Free Resources for Conducting a Security and Vulnerability Assessment

A school security expert discusses resources offered by government agencies to help K-12 and higher ed campuses with security and vulnerability assessments.

Free Resources for Conducting a Security and Vulnerability Assessment

For K-12 schools and colleges, regularly assessing and updating emergency plans is essential to keeping campuses safe. This is where a Security and Vulnerability Assessment (SVA) comes into play.

A comprehensive SVA is an ongoing process that provides a clear picture of a campus’ overall security and emergency preparedness program. Conducting an SVA allows campuses to find areas of liabilities they didn’t know existed, develop strategies for prevention and mitigation, and learn how to recover from manmade or natural events.

“The SVA for each school includes a systematic, physical examination of the interior of the building, the perimeter/parking lots and the surrounding area,” Gary Sigrist, CEO and president of Safeguard Risk Solutions and a retired school district safety director, said during a Campus Safety webinar last month. “The SVA includes a full inspection of operational systems and interviews with key district/school leaders to gather valuable information on the security and fire & life safety systems within the complex.”

During the webinar, Sigrist discussed how to conduct an SVA with the help of first responders and free resources from government agencies, namely SITE ASSESS, a mobile application for education agencies provided by the Readiness and Emergency Management for Schools (REMS) Technical Assistance (TA) Center.

The free application allows personnel to walk around campus buildings and grounds and examine their safety, security, accessibility, and emergency preparedness, according to the website. It generates a customized to-do list that may be used in the short term and long term to address facility improvements, prompts teams to share pertinent information with first responders, and contains relevant resources on several education facility and preparedness topics.

For a sneak peek at content covered in the webinar, view the slideshow

Based on the questions submitted by participants throughout last month’s webinar, many campus safety and security professionals are interested in conducting SVAs or are already doing so but are struggling with the process one way or another. Below, we are sharing some of Gary’s most helpful and informative responses which he took the time to put together in the days following the webinar.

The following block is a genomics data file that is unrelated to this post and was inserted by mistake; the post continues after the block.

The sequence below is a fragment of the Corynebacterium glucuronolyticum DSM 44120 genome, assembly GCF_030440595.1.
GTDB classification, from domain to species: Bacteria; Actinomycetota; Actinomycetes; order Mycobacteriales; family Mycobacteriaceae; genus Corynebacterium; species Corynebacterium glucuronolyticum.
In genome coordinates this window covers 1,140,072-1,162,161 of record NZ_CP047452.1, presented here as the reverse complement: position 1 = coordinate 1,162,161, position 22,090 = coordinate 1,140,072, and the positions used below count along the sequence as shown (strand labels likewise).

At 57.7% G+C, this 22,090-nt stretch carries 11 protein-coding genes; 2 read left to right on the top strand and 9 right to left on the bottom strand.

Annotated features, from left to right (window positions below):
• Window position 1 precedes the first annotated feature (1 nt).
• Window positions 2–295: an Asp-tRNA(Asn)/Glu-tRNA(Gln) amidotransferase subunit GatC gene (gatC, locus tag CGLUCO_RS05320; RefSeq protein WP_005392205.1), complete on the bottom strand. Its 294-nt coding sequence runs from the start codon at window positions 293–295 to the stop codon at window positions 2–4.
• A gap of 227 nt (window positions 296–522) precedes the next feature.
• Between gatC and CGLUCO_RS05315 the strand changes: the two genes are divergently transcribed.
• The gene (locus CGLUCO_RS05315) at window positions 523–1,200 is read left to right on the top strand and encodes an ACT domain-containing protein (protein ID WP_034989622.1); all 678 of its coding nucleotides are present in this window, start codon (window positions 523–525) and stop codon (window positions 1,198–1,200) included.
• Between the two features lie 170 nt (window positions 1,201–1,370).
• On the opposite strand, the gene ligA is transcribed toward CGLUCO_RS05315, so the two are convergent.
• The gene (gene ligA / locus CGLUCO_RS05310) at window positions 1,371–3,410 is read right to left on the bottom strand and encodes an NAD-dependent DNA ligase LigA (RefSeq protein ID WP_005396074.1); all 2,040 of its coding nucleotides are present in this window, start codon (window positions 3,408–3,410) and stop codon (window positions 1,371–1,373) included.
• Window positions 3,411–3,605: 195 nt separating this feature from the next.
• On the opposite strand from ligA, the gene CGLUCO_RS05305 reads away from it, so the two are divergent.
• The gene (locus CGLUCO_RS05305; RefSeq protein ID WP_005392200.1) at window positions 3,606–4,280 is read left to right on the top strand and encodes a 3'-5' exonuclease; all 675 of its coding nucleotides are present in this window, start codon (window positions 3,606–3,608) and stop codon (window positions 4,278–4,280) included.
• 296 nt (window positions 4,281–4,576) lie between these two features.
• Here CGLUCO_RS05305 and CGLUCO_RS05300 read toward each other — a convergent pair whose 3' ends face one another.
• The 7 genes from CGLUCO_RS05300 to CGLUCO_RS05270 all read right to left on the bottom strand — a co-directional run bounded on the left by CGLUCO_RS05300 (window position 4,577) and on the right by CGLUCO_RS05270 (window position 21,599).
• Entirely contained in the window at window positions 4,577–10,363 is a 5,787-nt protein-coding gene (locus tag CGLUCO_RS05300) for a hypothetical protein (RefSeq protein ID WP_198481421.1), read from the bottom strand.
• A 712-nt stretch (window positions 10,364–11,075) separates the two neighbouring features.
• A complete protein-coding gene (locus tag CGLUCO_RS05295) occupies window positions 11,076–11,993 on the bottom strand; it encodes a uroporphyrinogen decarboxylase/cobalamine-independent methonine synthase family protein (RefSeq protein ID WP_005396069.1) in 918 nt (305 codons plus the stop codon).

In case you missed the free webinar or if you’d like to watch it again, it is archived here.

Q: How do we get people interested enough to back us on doing these types of assessments when we do not have enough money to get the manpower to do it?

A: SITE ASSESS from REMS TA Center removes the burden of an outside consultant. Manpower can be another barrier. Do not approach this from a school safety issue — approach this as a risk management issue. How do we prevent bad things from happening? How do we reduce our liabilities and prevent lawsuits and negative media attention? How can we identify areas of concern so we can develop a long-term budget to address those concerns?

Q: How do you overcome criticism of your findings? For example, the administration thinks you’re overzealous.

A: This is where SITE ASSESS comes in handy. I am fortunate enough that I have a lot of training and experience. With SITE ASSESS, it becomes your subject matter expert (SME). Your recommendations will be based on the U.S. Department of Education’s best practices.

Q: Is there a good software program available for the SVA final report creation?

A: The SITE ASSESS report does come out as a PDF. It saves a lot of time compared to how I did it in the old days by using copy/paste into a Word document.

Q: New Jersey has just mandated that we use REMS Site Assess tool. What are your thoughts?

A: I wish all states would follow suit. In the United States, there is a national standard for fire safety with the National Fire Protection Association (NFPA). What we lack in this country is a national standard for school/college safety.

Q: Any recommendations on Crime Prevention Through Environmental Design (CPTED) training or resources with limited budgets?

A: See if there are any colleagues that work for a neighboring school or college who has the expertise. You can always check with your county or state EMA, but I always had to pay for my training. I hated having to spend the money, but it was worth the time and the money.

Q: Is there a tool you recommend for the healthcare industry for an internal SVA?

A: Although SITE ASSESS was designed for K-12 and higher ed, it could also be used with slight modifications for a healthcare setting. For example, a healthcare setting would not have a student drop-off zone.

Q: Is there any training you would recommend to learn more about identifying safety concerns?

A: Make sure you subscribe to Campus Safety magazine. I constantly use the search feature on their website when doing research. The REMS TA Center offers additional free training as well and I am a huge fan of the Texas State University School Safety Center.

If there isn’t a network for you to join in your area, start your own. I learned the most from colleagues I met with on a regular basis or I could call if I needed to bounce an idea off someone. I miss face-to-face training, but the pandemic has shown us we can still get great information through webinars and virtual conferences. The one thing that can never be replaced from a face-to-face conference is learning from the person sitting beside you who is in the same position as you and who faces the same issues.